ones that are entitled to be classed as
mutual co-operative companies.
"A careful examination of the results
obtained in a large number of these na
tional associations demonstrates the fact
that 75 per cent, of the stockholders with
draw and suffer a loss of from 25 to 75 per
cent, of their investment. In view of
this fact, it should not be a difficult mat
ter for any association, with any sort of
management, to fulfill its contracts with
the remaining 25 per cent.; yet few, very
few, have done so, and many, very many,
have absolutely failed. I contend that
any business that must depend upon 75
per cent, of its investors losing a portion
of their principal in order that the, re
maining 25 per cent, may reap a "fair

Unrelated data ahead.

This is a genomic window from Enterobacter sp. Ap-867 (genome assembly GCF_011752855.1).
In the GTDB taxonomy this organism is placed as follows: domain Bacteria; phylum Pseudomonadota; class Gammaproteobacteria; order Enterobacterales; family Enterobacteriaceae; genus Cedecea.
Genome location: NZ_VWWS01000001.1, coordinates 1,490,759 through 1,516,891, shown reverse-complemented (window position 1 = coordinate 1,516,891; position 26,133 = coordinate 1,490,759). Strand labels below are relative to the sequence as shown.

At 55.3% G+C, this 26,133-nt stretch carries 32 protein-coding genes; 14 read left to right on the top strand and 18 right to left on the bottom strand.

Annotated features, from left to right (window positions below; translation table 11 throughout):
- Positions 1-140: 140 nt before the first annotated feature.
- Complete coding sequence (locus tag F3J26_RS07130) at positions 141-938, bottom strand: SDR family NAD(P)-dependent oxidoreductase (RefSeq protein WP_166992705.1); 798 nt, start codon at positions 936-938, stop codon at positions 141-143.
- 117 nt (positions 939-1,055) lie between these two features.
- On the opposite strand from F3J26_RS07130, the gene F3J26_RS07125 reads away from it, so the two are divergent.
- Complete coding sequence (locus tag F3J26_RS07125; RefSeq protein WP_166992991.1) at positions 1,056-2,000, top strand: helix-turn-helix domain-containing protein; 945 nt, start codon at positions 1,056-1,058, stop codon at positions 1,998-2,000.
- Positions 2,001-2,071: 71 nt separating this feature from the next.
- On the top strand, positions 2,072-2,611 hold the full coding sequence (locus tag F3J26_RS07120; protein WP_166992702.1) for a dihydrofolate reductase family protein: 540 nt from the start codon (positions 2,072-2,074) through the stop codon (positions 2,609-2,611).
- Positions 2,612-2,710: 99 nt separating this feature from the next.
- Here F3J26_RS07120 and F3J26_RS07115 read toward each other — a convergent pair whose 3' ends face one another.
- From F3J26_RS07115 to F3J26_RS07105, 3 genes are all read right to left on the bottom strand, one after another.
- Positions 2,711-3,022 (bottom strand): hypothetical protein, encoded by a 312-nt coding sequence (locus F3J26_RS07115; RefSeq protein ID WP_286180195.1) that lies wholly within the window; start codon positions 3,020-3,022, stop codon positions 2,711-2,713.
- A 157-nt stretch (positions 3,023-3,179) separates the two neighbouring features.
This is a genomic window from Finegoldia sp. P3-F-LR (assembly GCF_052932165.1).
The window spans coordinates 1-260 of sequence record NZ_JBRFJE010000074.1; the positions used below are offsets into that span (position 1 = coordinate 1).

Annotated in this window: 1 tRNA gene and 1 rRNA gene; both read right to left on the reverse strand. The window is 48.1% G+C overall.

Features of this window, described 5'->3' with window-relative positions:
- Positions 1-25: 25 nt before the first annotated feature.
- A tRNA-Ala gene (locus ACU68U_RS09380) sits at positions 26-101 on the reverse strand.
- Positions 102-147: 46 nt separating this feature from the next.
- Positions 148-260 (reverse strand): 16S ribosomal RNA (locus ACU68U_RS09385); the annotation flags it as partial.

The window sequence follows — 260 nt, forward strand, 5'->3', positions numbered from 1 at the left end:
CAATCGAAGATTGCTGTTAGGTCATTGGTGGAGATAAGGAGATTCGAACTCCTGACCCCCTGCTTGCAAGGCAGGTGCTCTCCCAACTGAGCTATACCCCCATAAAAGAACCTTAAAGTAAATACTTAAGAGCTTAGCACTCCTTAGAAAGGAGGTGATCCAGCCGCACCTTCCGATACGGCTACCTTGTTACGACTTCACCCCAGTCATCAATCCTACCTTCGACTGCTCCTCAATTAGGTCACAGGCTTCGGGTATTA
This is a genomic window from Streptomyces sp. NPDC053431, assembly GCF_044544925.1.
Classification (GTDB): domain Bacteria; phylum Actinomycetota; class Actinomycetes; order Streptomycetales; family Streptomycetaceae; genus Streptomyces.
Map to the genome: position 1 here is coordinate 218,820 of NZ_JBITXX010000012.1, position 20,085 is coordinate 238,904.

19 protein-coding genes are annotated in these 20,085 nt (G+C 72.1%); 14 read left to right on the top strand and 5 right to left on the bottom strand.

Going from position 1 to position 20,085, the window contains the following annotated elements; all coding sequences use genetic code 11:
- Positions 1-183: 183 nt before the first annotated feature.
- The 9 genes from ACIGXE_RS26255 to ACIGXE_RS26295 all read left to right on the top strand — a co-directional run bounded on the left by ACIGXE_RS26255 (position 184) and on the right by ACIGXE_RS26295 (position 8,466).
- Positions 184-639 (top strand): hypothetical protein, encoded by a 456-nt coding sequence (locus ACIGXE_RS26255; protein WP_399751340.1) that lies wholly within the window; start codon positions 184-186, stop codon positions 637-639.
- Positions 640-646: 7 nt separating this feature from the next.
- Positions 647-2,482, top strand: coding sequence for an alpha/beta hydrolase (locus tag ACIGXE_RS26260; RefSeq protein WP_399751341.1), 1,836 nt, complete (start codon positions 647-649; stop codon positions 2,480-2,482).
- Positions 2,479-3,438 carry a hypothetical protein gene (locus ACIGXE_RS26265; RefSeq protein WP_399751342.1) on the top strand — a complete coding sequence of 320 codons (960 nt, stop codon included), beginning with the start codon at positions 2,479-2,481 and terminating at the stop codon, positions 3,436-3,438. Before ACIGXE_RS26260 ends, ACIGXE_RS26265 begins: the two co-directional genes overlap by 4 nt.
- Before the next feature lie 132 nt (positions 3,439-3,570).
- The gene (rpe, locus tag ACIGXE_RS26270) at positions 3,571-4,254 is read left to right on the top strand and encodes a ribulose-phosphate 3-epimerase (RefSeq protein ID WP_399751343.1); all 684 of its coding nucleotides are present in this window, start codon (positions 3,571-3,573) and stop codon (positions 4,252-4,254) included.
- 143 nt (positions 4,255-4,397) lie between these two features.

protit is not a desirable place for the in
vestment of funds by persons whose in
come is uncertain and who may be com
pelled at any time to discontinue their
payments, and that no such association
should be permitted to do business as a
mutual co-operative enterprise; for the
only mutuality that exists, and the only
point where there is co-operation for 75
per cent, of the stockholders is in the
payment of losses and expenses out of
their principal."
In introducing his report Mr. Breiden
thal explains that the delay is due to the
failure of the officers of associations to
make proper reports to the department.
When the law tirst became effective he
sent out 5J0 letters explaining what would
be expected in the report from the asso
ciations doing business in the state.
About 60 replied. There are now 40 local
and 12 national associations in Kansas.
The law required reports in March and
September. This was deemed inadvisable,
and after conferring with the attorney